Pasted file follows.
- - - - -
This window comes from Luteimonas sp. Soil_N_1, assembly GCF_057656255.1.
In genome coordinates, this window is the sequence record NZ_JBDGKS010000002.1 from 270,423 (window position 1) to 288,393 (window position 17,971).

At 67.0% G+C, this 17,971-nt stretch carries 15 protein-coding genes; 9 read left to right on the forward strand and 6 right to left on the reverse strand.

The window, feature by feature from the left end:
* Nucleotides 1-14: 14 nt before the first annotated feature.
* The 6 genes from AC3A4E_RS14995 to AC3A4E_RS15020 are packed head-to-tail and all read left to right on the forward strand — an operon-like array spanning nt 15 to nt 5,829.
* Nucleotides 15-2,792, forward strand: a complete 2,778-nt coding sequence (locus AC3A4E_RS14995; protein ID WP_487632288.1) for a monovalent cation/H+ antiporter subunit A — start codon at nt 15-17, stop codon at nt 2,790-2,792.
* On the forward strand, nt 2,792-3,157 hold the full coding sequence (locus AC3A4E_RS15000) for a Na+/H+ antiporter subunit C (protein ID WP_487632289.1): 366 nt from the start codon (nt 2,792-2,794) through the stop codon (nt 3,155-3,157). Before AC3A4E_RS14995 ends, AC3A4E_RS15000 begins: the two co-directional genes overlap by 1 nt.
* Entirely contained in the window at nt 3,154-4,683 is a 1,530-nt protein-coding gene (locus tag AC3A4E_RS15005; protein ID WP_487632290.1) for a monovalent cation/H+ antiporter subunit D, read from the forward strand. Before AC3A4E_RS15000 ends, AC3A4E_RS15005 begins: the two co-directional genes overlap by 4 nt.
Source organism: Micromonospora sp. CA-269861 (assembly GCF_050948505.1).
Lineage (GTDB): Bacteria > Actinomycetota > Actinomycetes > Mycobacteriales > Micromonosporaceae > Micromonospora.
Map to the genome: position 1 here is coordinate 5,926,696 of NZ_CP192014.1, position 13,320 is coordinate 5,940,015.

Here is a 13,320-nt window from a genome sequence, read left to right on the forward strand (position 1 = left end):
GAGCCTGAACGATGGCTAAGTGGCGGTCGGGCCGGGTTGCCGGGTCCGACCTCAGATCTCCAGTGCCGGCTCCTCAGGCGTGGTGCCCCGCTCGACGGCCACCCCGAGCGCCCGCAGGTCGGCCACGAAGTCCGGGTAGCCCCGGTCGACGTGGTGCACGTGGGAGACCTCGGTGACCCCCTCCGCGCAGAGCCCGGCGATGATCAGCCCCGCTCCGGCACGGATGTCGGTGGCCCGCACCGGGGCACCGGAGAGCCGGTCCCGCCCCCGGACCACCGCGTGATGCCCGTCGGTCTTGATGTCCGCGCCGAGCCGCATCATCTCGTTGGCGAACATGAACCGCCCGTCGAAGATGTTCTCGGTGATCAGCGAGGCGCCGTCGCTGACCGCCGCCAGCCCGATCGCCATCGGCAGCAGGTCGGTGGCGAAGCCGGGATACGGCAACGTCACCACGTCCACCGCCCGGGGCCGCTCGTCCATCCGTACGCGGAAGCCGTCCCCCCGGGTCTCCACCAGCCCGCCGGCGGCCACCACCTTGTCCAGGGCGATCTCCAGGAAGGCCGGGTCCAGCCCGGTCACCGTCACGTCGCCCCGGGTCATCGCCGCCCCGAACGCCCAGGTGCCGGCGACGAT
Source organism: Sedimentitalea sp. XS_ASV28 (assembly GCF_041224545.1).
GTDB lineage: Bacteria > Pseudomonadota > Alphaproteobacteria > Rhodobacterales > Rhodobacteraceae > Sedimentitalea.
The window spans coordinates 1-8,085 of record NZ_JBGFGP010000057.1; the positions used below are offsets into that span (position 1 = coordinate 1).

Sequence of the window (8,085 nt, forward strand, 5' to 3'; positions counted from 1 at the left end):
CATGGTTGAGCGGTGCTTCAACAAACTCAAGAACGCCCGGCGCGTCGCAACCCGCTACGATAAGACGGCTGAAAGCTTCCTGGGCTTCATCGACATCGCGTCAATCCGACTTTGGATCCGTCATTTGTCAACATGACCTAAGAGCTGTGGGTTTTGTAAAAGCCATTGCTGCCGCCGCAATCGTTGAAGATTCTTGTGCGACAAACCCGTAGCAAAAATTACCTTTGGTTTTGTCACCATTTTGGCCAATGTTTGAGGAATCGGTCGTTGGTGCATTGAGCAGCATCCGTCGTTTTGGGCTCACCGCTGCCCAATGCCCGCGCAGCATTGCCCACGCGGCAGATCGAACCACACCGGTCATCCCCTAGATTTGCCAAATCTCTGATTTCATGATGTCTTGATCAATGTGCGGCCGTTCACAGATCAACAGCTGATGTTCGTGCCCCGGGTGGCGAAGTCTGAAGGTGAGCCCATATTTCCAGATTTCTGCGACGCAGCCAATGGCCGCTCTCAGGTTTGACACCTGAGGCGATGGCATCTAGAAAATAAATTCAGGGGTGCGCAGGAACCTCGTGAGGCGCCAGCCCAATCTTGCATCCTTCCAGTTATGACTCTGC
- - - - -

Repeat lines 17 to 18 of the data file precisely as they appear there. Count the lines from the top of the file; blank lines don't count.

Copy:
The window spans coordinates 1-8,085 of record NZ_JBGFGP010000057.1; the positions used below are offsets into that span (position 1 = coordinate 1).

Sequence of the window (8,085 nt, forward strand, 5' to 3'; positions counted from 1 at the left end):